Killers, fridges, and slaves: a legal journey in robotics [Book Review]

AI and Society 26 (4):347-354 (2011)
Abstract
This paper adopts a legal perspective to counter some exaggerations of today’s debate on the social understanding of robotics. According to a long and well-established tradition, there is in fact a relative strong consensus among lawyers about some key notions as, say, agency and liability in the current use of robots. However, dealing with a field in rapid evolution, we need to rethink some basic tenets of the contemporary legal framework. In particular, time has come for lawyers to acknowledge that some acts of robots should be considered as a new source of legal responsibility for others’ behaviour.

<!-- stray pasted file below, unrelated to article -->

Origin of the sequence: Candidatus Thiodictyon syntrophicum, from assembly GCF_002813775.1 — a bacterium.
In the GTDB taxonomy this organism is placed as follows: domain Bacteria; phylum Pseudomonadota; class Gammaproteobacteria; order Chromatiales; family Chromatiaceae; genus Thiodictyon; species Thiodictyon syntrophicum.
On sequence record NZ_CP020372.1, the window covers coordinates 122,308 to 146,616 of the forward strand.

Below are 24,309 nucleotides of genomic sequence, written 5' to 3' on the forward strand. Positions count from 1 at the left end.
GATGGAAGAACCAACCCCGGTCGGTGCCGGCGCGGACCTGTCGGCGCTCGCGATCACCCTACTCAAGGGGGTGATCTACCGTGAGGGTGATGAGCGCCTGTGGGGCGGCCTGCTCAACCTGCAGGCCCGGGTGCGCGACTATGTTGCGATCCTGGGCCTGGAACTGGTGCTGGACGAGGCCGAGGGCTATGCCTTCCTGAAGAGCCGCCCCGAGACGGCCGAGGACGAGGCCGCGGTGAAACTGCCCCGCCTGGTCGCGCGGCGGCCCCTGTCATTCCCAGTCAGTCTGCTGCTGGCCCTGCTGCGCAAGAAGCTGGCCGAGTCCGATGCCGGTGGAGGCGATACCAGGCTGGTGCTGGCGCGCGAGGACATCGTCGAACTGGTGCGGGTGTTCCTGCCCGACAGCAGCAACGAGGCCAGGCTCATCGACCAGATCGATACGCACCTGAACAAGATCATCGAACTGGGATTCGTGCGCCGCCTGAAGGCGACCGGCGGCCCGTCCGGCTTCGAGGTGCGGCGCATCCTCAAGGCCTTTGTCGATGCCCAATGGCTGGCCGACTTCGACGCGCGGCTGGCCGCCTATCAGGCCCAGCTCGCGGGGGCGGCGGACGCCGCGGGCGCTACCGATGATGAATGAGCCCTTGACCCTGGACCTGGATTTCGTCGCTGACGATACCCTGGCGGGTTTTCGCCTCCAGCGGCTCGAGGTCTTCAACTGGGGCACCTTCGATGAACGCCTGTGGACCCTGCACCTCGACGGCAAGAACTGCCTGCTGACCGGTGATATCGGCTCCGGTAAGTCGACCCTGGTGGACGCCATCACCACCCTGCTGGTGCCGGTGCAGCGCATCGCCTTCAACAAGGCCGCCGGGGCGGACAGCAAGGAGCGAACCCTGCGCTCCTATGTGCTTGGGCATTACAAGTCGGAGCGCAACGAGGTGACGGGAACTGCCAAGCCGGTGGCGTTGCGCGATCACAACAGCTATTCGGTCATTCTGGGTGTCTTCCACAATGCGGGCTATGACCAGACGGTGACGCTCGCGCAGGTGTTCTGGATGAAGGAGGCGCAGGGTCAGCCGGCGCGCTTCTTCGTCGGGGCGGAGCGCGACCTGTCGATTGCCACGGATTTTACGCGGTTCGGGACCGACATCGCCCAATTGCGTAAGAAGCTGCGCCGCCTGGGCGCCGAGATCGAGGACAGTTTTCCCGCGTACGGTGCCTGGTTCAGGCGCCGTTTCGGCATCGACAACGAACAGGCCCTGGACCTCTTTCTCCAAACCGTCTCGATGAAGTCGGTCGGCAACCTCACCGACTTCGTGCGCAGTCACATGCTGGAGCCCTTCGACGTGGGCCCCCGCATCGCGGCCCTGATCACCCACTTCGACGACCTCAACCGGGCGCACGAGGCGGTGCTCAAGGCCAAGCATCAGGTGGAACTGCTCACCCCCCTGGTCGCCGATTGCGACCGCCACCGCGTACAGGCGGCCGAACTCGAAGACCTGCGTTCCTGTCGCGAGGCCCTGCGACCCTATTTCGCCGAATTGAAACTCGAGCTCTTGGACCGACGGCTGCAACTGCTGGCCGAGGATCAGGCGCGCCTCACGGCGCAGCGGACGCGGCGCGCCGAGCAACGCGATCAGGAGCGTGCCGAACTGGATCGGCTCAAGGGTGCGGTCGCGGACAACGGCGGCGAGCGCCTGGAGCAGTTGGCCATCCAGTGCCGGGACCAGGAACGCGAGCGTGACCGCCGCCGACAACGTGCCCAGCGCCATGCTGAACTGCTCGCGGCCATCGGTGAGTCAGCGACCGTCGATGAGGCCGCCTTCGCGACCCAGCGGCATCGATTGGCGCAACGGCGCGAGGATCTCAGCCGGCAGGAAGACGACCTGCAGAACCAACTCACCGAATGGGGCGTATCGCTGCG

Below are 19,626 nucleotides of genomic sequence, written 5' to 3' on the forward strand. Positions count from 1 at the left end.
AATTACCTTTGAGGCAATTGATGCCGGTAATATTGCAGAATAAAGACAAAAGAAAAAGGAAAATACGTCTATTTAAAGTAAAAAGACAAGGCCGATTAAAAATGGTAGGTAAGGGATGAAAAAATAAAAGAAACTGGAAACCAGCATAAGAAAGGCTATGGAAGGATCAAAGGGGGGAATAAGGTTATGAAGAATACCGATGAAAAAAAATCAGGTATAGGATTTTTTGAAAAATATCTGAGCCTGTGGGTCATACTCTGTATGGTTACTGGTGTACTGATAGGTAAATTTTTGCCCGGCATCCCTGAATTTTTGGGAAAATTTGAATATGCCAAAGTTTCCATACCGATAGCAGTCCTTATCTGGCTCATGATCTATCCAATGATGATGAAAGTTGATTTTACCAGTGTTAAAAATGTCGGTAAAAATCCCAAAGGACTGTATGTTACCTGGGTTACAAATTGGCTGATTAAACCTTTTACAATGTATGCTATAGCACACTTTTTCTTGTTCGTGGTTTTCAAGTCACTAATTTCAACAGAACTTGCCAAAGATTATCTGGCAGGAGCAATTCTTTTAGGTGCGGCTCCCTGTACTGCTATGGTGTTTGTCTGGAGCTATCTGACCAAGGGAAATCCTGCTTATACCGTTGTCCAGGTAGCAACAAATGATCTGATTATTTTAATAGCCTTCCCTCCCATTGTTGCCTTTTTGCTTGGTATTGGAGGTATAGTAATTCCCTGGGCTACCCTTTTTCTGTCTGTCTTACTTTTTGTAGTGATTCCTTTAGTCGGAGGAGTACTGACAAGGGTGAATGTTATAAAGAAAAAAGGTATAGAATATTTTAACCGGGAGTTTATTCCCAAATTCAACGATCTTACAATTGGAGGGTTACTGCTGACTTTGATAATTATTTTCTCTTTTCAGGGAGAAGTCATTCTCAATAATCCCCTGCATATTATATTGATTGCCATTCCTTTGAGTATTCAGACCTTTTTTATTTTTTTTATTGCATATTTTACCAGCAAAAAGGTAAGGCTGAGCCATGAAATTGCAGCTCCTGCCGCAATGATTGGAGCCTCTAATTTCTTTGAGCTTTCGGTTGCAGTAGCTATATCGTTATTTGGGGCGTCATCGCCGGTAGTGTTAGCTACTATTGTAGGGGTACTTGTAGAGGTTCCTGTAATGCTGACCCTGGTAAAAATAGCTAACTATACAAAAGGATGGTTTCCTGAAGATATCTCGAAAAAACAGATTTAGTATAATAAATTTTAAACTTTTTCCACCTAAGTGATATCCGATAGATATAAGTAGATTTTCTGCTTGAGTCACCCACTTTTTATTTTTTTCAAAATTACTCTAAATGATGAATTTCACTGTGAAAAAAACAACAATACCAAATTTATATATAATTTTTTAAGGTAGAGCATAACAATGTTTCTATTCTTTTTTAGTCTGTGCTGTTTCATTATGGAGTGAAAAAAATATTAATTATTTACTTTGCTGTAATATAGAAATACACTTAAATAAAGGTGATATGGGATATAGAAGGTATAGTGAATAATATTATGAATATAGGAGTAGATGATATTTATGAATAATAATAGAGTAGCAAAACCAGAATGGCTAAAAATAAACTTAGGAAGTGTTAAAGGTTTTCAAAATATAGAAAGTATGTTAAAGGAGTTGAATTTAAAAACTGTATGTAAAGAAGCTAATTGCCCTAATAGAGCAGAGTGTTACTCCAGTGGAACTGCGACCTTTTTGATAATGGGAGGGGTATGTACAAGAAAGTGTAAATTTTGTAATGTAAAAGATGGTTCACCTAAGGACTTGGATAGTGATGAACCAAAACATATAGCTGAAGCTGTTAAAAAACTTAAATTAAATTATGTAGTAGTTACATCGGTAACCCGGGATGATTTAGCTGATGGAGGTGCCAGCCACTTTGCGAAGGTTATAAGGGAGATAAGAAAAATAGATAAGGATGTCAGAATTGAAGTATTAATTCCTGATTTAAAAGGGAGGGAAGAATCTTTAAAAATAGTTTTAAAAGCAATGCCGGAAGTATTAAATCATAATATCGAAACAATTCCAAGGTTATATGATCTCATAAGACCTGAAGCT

Keywords Agency  Legal systems  Liability  Moral accountability  Responsibility  Robots
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References found in this work BETA
Terrell Ward Bynum (2006). Flourishing Ethics. Ethics and Information Technology 8 (4):157-173.
Richard G. Epstein (1994). The Case of the Killer Robot (Part 1). Acm Sigcas Computers and Society 24 (3):20-28.

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